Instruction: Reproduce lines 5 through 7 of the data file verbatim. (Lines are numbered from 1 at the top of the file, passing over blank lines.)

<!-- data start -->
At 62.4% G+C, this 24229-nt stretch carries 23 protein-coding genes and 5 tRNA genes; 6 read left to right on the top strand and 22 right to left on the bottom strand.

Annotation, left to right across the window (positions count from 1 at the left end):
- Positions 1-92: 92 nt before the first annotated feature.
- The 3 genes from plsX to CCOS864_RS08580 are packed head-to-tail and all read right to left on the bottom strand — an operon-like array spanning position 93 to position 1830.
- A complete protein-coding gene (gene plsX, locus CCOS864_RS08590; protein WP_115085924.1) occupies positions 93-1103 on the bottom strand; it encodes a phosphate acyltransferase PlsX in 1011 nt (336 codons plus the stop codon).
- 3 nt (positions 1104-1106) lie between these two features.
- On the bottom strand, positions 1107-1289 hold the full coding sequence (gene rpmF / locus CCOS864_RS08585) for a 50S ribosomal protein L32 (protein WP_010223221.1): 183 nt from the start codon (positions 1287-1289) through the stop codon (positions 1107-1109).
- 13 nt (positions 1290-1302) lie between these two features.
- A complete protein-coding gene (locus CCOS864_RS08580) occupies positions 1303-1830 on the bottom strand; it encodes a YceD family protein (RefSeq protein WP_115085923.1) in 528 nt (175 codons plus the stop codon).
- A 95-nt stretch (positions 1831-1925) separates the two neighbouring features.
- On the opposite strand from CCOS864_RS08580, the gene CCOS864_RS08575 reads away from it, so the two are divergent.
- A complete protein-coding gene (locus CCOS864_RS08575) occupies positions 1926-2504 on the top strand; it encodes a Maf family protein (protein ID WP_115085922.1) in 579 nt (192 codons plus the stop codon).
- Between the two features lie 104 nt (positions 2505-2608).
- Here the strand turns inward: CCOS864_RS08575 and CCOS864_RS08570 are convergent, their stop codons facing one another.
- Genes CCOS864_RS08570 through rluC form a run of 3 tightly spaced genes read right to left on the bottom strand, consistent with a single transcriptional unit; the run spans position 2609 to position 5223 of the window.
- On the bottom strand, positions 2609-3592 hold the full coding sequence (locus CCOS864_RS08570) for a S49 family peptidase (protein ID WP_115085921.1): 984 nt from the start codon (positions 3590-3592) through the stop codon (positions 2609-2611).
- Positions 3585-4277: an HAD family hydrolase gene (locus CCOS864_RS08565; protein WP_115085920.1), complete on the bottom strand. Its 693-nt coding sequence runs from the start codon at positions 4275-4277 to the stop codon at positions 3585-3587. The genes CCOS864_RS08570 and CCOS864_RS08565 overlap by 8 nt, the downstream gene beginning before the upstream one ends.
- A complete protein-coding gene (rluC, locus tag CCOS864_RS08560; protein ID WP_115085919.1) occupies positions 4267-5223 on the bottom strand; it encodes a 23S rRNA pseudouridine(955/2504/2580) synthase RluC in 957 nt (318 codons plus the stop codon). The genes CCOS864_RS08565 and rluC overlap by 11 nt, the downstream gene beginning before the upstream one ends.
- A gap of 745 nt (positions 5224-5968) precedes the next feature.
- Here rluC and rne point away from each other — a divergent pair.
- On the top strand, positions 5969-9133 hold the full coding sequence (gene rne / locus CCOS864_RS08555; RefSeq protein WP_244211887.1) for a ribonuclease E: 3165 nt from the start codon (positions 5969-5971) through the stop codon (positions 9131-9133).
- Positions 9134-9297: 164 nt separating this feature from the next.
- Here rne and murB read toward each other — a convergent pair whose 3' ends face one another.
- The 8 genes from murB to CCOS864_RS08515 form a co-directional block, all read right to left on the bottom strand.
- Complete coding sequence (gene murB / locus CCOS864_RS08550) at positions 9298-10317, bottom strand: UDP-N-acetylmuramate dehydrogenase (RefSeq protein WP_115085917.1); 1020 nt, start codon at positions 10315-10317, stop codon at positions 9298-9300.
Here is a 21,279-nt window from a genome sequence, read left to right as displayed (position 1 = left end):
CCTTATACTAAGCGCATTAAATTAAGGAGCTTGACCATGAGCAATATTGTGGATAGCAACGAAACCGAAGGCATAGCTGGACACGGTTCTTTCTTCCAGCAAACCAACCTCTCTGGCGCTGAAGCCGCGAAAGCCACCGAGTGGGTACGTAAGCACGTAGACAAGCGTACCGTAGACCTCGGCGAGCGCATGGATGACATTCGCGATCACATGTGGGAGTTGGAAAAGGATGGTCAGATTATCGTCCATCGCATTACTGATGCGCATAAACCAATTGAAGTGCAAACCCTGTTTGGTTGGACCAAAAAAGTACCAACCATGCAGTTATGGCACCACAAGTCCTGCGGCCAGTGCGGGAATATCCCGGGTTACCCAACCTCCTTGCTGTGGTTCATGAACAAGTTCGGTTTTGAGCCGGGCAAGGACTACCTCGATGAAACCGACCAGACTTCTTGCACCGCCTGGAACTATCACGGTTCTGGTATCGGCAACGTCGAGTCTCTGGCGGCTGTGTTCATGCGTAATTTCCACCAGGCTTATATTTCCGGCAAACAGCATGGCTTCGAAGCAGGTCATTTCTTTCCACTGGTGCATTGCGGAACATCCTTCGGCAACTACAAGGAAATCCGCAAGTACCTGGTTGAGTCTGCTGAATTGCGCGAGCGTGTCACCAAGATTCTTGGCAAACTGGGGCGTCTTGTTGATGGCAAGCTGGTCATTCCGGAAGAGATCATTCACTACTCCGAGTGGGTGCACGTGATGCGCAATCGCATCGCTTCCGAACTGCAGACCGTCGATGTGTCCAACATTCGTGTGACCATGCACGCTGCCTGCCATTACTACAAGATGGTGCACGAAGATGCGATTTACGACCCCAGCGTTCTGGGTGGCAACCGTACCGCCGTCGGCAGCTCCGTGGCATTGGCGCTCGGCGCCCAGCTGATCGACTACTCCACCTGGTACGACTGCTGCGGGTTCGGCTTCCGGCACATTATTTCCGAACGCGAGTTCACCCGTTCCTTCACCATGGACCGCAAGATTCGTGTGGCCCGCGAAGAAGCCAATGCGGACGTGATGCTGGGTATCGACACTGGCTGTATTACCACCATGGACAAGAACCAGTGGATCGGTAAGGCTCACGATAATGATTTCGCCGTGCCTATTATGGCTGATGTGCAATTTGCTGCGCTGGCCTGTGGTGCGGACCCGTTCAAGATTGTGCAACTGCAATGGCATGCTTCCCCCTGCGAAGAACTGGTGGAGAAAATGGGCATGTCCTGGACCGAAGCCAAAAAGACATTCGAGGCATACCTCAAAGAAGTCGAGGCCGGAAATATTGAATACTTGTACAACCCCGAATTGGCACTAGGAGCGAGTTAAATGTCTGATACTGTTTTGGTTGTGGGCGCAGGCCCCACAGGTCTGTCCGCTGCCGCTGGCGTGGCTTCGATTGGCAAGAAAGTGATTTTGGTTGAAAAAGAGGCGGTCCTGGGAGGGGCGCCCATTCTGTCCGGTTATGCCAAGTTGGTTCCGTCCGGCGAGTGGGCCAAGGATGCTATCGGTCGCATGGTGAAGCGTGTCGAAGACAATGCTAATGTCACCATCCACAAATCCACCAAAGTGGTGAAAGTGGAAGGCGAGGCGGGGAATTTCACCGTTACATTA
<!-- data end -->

- A complete protein-coding gene (gene plsX, locus CCOS864_RS08590; protein WP_115085924.1) occupies positions 93-1103 on the bottom strand; it encodes a phosphate acyltransferase PlsX in 1011 nt (336 codons plus the stop codon).
- 3 nt (positions 1104-1106) lie between these two features.
- On the bottom strand, positions 1107-1289 hold the full coding sequence (gene rpmF / locus CCOS864_RS08585) for a 50S ribosomal protein L32 (protein WP_010223221.1): 183 nt from the start codon (positions 1287-1289) through the stop codon (positions 1107-1109).